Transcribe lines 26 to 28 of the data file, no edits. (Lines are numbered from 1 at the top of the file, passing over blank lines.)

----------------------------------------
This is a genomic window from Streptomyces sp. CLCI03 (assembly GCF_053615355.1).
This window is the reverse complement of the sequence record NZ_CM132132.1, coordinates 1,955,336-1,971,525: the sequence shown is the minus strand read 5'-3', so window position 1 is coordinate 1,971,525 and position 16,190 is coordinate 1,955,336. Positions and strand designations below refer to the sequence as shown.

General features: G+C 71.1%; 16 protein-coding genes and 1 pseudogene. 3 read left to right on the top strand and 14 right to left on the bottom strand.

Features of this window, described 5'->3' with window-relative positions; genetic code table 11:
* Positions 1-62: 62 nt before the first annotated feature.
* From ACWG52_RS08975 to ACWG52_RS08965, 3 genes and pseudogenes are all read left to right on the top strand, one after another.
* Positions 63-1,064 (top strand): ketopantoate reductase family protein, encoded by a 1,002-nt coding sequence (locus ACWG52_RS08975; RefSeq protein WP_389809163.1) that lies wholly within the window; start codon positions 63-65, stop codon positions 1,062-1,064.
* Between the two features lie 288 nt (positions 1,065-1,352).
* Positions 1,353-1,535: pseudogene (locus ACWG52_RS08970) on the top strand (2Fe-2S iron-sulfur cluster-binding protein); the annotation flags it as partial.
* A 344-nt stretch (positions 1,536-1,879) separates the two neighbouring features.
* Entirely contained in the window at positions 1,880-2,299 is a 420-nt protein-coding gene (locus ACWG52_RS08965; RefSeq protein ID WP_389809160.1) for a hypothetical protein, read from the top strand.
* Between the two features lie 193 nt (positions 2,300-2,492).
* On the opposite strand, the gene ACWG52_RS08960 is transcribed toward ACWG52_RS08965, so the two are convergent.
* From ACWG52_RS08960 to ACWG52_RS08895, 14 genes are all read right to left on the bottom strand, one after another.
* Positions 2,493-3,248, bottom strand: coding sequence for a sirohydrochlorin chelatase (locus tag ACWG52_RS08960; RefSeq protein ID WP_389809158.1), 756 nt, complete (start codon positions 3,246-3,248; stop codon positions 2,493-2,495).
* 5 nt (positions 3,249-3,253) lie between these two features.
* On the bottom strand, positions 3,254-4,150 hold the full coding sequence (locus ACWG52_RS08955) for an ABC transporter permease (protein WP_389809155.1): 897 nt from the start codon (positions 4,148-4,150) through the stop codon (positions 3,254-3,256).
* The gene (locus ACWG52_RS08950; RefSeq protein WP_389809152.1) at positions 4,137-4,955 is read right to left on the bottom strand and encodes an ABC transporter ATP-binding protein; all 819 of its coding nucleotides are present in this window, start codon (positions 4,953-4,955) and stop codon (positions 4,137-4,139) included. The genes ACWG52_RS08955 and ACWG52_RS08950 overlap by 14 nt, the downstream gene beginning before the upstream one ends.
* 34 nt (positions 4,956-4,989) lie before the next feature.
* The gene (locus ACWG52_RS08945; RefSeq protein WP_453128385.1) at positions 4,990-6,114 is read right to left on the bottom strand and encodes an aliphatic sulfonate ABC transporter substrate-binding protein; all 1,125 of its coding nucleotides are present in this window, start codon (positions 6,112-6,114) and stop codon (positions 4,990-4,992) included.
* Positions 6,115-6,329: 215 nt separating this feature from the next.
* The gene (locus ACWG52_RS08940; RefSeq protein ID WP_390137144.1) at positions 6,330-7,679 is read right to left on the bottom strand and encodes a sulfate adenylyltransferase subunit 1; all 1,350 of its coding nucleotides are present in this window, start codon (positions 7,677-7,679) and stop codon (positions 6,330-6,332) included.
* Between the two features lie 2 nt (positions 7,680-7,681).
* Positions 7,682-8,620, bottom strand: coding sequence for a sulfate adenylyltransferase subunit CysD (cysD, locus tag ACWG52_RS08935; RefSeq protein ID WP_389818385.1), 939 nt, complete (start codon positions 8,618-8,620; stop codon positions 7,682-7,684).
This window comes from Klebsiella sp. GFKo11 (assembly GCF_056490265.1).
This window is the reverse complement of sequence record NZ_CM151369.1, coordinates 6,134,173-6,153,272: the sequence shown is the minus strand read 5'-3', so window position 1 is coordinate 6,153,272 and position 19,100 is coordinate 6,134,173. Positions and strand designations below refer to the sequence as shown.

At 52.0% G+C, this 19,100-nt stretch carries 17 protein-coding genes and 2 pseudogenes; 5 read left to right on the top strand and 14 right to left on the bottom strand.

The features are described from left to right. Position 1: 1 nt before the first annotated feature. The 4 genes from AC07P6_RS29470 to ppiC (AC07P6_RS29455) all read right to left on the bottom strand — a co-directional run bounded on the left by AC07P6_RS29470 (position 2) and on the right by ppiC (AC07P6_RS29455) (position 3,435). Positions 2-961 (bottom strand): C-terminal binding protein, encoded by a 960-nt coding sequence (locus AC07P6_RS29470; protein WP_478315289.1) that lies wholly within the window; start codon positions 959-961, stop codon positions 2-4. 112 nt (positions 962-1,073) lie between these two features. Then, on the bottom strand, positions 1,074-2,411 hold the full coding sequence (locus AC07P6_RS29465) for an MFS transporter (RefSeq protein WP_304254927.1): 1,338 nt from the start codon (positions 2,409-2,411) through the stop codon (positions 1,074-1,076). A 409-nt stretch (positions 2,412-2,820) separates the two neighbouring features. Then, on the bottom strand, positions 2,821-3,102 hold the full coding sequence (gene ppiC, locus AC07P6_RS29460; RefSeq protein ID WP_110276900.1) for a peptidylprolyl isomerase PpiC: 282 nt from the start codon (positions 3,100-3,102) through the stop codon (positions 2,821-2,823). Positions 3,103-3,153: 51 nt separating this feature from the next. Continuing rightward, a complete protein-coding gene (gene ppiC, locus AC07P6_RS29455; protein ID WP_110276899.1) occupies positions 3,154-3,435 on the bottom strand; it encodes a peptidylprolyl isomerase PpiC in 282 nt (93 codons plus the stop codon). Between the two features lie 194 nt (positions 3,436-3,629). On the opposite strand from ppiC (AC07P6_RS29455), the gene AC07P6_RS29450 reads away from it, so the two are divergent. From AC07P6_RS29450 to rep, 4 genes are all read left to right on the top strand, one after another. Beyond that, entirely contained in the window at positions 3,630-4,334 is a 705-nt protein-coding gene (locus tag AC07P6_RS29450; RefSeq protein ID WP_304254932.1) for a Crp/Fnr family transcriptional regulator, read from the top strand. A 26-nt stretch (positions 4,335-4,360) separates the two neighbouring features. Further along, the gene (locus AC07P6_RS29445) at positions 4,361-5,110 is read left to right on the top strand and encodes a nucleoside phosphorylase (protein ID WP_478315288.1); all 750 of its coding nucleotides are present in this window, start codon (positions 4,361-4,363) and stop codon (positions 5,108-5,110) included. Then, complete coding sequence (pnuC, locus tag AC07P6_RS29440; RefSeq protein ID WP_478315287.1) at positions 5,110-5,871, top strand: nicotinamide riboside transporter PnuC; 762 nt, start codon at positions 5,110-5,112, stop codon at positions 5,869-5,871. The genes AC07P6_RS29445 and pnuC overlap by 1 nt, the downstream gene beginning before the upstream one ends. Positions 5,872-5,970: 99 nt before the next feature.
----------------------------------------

This window is the reverse complement of sequence record NZ_CM151369.1, coordinates 6,134,173-6,153,272: the sequence shown is the minus strand read 5'-3', so window position 1 is coordinate 6,153,272 and position 19,100 is coordinate 6,134,173. Positions and strand designations below refer to the sequence as shown.

At 52.0% G+C, this 19,100-nt stretch carries 17 protein-coding genes and 2 pseudogenes; 5 read left to right on the top strand and 14 right to left on the bottom strand.

The features are described from left to right. Position 1: 1 nt before the first annotated feature. The 4 genes from AC07P6_RS29470 to ppiC (AC07P6_RS29455) all read right to left on the bottom strand — a co-directional run bounded on the left by AC07P6_RS29470 (position 2) and on the right by ppiC (AC07P6_RS29455) (position 3,435). Positions 2-961 (bottom strand): C-terminal binding protein, encoded by a 960-nt coding sequence (locus AC07P6_RS29470; protein WP_478315289.1) that lies wholly within the window; start codon positions 959-961, stop codon positions 2-4. 112 nt (positions 962-1,073) lie between these two features. Then, on the bottom strand, positions 1,074-2,411 hold the full coding sequence (locus AC07P6_RS29465) for an MFS transporter (RefSeq protein WP_304254927.1): 1,338 nt from the start codon (positions 2,409-2,411) through the stop codon (positions 1,074-1,076). A 409-nt stretch (positions 2,412-2,820) separates the two neighbouring features. Then, on the bottom strand, positions 2,821-3,102 hold the full coding sequence (gene ppiC, locus AC07P6_RS29460; RefSeq protein ID WP_110276900.1) for a peptidylprolyl isomerase PpiC: 282 nt from the start codon (positions 3,100-3,102) through the stop codon (positions 2,821-2,823). Positions 3,103-3,153: 51 nt separating this feature from the next. Continuing rightward, a complete protein-coding gene (gene ppiC, locus AC07P6_RS29455; protein ID WP_110276899.1) occupies positions 3,154-3,435 on the bottom strand; it encodes a peptidylprolyl isomerase PpiC in 282 nt (93 codons plus the stop codon). Between the two features lie 194 nt (positions 3,436-3,629). On the opposite strand from ppiC (AC07P6_RS29455), the gene AC07P6_RS29450 reads away from it, so the two are divergent. From AC07P6_RS29450 to rep, 4 genes are all read left to right on the top strand, one after another. Beyond that, entirely contained in the window at positions 3,630-4,334 is a 705-nt protein-coding gene (locus tag AC07P6_RS29450; RefSeq protein ID WP_304254932.1) for a Crp/Fnr family transcriptional regulator, read from the top strand. A 26-nt stretch (positions 4,335-4,360) separates the two neighbouring features. Further along, the gene (locus AC07P6_RS29445) at positions 4,361-5,110 is read left to right on the top strand and encodes a nucleoside phosphorylase (protein ID WP_478315288.1); all 750 of its coding nucleotides are present in this window, start codon (positions 4,361-4,363) and stop codon (positions 5,108-5,110) included. Then, complete coding sequence (pnuC, locus tag AC07P6_RS29440; RefSeq protein ID WP_478315287.1) at positions 5,110-5,871, top strand: nicotinamide riboside transporter PnuC; 762 nt, start codon at positions 5,110-5,112, stop codon at positions 5,869-5,871. The genes AC07P6_RS29445 and pnuC overlap by 1 nt, the downstream gene beginning before the upstream one ends. Positions 5,872-5,970: 99 nt before the next feature.